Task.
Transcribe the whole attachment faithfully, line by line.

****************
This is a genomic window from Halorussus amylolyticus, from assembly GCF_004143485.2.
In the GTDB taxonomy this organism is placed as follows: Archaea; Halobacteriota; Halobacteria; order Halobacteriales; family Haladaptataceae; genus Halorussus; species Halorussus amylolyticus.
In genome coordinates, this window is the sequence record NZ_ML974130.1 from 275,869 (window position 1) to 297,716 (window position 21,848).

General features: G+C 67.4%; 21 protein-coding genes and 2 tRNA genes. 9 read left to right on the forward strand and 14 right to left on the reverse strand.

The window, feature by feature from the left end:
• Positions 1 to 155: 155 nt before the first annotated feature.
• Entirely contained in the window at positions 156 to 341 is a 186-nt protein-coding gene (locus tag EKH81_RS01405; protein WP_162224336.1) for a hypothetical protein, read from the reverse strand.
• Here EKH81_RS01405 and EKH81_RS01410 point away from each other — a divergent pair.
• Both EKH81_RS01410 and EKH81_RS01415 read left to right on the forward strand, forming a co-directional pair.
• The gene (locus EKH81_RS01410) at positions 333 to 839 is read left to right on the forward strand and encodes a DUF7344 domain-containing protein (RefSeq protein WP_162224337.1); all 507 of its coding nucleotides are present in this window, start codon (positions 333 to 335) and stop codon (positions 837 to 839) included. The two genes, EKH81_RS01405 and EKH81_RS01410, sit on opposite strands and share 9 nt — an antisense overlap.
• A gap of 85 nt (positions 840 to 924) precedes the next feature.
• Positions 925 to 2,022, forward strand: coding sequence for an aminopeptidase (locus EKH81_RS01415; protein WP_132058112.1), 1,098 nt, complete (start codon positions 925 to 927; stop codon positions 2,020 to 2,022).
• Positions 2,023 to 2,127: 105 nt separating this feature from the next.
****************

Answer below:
This is a genomic window from Halorussus amylolyticus, from assembly GCF_004143485.2.
In the GTDB taxonomy this organism is placed as follows: Archaea; Halobacteriota; Halobacteria; order Halobacteriales; family Haladaptataceae; genus Halorussus; species Halorussus amylolyticus.
In genome coordinates, this window is the sequence record NZ_ML974130.1 from 275,869 (window position 1) to 297,716 (window position 21,848).

General features: G+C 67.4%; 21 protein-coding genes and 2 tRNA genes. 9 read left to right on the forward strand and 14 right to left on the reverse strand.

The window, feature by feature from the left end:
• Positions 1 to 155: 155 nt before the first annotated feature.
• Entirely contained in the window at positions 156 to 341 is a 186-nt protein-coding gene (locus tag EKH81_RS01405; protein WP_162224336.1) for a hypothetical protein, read from the reverse strand.
• Here EKH81_RS01405 and EKH81_RS01410 point away from each other — a divergent pair.
• Both EKH81_RS01410 and EKH81_RS01415 read left to right on the forward strand, forming a co-directional pair.
• The gene (locus EKH81_RS01410) at positions 333 to 839 is read left to right on the forward strand and encodes a DUF7344 domain-containing protein (RefSeq protein WP_162224337.1); all 507 of its coding nucleotides are present in this window, start codon (positions 333 to 335) and stop codon (positions 837 to 839) included. The two genes, EKH81_RS01405 and EKH81_RS01410, sit on opposite strands and share 9 nt — an antisense overlap.
• A gap of 85 nt (positions 840 to 924) precedes the next feature.
• Positions 925 to 2,022, forward strand: coding sequence for an aminopeptidase (locus EKH81_RS01415; protein WP_132058112.1), 1,098 nt, complete (start codon positions 925 to 927; stop codon positions 2,020 to 2,022).
• Positions 2,023 to 2,127: 105 nt separating this feature from the next.